Interface began with programs to reduce waste, or what his team describes as "anything we bought that the customer wasn't willing to pay for." That included fossil fuels, garbage and scrap material.
"Those first waste reduction programs created savings early on that paid for future programs and turned our sustainability program into a money-making enterprise," he says.
From there, Interface went on to develop new kinds of carpets and flooring with a lighter environmental footprint, and replaced conventional glues with a patented hard tape in what became a best-selling product. It also purchases renewable energy, buys carbon offset credits and continues seeking ways of reducing fossil fuel use in transportation.
This first goal and all ensuing efforts stemming from it have translated into $372 million in savings and an 82 percent reduction in greenhouse gas emissions since 1996, Hartzfeld says. "Half of the savings came from small actions that everyone could play a role in, like recycling," he says. "The other half came from big engineering ideas about how to change major pieces of the business."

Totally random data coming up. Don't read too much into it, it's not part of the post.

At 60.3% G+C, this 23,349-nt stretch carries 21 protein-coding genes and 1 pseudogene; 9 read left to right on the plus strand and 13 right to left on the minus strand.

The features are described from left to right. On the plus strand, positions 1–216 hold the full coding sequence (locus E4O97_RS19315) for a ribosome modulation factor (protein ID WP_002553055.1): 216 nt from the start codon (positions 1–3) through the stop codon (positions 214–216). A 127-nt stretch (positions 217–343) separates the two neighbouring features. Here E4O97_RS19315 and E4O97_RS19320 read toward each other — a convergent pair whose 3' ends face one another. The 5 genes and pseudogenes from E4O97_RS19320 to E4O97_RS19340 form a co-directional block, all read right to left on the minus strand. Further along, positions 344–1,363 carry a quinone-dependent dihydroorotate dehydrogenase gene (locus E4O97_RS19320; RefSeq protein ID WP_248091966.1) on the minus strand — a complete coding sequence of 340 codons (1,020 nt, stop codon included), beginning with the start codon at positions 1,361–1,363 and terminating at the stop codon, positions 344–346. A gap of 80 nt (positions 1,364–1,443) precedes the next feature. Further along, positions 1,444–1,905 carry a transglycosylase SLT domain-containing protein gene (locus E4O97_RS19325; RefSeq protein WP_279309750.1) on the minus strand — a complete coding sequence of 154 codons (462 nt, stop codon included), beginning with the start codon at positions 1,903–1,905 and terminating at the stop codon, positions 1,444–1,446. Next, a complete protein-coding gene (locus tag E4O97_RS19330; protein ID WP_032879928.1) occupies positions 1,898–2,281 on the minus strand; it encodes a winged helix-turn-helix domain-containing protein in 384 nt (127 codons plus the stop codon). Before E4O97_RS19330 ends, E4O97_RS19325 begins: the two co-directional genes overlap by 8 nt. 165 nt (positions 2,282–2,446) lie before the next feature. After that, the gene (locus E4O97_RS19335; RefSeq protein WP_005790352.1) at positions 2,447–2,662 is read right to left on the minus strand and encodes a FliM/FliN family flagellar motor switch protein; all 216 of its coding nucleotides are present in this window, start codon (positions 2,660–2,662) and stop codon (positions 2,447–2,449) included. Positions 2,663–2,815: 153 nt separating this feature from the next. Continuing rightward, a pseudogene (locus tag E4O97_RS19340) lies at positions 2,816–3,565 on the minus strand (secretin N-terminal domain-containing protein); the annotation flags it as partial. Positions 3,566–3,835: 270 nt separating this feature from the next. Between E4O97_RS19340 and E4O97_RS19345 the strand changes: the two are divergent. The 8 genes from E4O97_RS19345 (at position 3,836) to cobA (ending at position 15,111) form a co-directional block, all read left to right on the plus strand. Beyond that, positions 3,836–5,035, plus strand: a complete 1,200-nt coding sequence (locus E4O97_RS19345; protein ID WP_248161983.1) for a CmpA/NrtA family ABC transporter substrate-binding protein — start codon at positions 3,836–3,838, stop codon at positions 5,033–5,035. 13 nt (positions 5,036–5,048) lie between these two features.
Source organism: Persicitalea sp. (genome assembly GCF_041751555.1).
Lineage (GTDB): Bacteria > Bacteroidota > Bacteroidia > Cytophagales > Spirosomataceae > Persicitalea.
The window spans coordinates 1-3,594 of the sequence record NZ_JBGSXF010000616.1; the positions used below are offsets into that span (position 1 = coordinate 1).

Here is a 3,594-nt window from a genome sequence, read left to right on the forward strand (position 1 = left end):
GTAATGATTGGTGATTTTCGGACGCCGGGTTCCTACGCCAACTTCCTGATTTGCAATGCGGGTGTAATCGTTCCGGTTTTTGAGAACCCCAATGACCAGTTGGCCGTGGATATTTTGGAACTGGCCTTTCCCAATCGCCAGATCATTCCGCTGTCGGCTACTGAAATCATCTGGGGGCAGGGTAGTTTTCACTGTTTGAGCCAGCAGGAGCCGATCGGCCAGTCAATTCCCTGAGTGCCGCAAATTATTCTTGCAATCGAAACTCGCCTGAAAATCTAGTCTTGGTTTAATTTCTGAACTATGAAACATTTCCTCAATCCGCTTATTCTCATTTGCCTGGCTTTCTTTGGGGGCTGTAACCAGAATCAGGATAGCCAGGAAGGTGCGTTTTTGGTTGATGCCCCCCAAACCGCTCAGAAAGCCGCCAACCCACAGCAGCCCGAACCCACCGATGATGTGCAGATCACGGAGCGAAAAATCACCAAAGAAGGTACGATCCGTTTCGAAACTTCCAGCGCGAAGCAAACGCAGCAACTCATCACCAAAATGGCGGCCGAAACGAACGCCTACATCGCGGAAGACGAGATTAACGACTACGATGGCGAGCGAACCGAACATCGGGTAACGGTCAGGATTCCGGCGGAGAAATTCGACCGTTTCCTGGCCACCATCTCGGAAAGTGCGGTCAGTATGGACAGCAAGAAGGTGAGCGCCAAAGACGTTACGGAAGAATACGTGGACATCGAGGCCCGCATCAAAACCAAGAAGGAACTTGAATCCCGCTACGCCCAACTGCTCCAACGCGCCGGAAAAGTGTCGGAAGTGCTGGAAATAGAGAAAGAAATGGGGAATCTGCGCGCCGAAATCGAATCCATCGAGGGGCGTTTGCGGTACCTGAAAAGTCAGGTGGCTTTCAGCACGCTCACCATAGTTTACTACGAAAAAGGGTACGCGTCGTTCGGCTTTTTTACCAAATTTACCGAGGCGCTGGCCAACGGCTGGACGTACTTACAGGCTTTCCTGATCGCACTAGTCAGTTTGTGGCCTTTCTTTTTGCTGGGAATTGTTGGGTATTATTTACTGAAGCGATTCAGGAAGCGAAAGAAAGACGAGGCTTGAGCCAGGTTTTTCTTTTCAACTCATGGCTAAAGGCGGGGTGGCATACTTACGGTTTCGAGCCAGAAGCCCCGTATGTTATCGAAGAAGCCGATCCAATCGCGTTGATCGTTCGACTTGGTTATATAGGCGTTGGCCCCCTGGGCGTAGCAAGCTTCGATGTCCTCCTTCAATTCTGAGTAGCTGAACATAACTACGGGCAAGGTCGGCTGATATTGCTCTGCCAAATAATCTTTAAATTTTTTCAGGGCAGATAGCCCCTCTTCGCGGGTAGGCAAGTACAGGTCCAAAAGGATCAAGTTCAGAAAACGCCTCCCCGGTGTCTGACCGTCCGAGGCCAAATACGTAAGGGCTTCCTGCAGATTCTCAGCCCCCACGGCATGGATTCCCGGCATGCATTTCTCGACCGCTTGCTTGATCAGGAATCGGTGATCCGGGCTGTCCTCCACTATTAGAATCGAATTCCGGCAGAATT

Hartzfeld attributes Interface's ongoing success over the years to a change in the way Anderson and employees saw the company. "We didn't approach sustainability as a list of things to do, we started thinking about ourselves as a green organization. That's when the big ideas and opportunities came about," he says. "It was as much about changing the technology as it was about changing the culture, and engaging people in a new way of thinking about who we want to be."
A Million Trees
That culture change is an important part of the transition to becoming a greener company, and the change doesn't -- and shouldn't -- happen overnight, says Lisa Martini, spokeswoman for privately owned Enterprise Rent-A-Car, which has the largest fleet of rental cars in the world. "It's a slow process and every step you take should be carefully researched."
Enterprise began its journey just two years ago with its 50 Million Tree pledge to commemorate its 50th anniversary. Through a public/private partnership with the U.S. Forest Service, Enterprise launched an initiative through the Arbor Day Foundation to plant 50 million trees over the next 50 years -- a gift worth more than $50 million dollars.